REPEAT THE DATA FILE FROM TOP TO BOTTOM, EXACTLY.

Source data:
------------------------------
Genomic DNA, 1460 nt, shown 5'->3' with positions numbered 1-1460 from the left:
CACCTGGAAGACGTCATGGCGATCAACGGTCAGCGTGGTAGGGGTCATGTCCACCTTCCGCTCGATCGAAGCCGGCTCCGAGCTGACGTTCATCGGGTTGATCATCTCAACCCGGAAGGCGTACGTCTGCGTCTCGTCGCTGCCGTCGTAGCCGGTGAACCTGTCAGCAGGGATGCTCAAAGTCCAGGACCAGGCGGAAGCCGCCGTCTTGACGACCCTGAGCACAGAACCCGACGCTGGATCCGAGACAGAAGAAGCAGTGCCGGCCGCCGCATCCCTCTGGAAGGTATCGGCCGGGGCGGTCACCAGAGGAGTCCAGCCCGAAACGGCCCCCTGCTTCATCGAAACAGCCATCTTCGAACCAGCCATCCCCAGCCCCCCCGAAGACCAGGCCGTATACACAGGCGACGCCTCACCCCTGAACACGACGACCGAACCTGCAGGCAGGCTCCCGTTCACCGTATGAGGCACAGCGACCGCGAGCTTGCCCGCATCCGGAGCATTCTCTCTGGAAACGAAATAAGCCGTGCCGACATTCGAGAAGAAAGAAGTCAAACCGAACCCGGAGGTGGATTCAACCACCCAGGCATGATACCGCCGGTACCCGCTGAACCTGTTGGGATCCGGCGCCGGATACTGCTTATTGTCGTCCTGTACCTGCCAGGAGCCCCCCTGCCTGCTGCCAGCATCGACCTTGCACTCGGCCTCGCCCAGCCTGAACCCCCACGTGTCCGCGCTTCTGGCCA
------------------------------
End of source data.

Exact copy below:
Genomic DNA, 1460 nt, shown 5'->3' with positions numbered 1-1460 from the left:
CACCTGGAAGACGTCATGGCGATCAACGGTCAGCGTGGTAGGGGTCATGTCCACCTTCCGCTCGATCGAAGCCGGCTCCGAGCTGACGTTCATCGGGTTGATCATCTCAACCCGGAAGGCGTACGTCTGCGTCTCGTCGCTGCCGTCGTAGCCGGTGAACCTGTCAGCAGGGATGCTCAAAGTCCAGGACCAGGCGGAAGCCGCCGTCTTGACGACCCTGAGCACAGAACCCGACGCTGGATCCGAGACAGAAGAAGCAGTGCCGGCCGCCGCATCCCTCTGGAAGGTATCGGCCGGGGCGGTCACCAGAGGAGTCCAGCCCGAAACGGCCCCCTGCTTCATCGAAACAGCCATCTTCGAACCAGCCATCCCCAGCCCCCCCGAAGACCAGGCCGTATACACAGGCGACGCCTCACCCCTGAACACGACGACCGAACCTGCAGGCAGGCTCCCGTTCACCGTATGAGGCACAGCGACCGCGAGCTTGCCCGCATCCGGAGCATTCTCTCTGGAAACGAAATAAGCCGTGCCGACATTCGAGAAGAAAGAAGTCAAACCGAACCCGGAGGTGGATTCAACCACCCAGGCATGATACCGCCGGTACCCGCTGAACCTGTTGGGATCCGGCGCCGGATACTGCTTATTGTCGTCCTGTACCTGCCAGGAGCCCCCCTGCCTGCTGCCAGCATCGACCTTGCACTCGGCCTCGCCCAGCCTGAACCCCCACGTGTCCGCGCTTCTGGCCA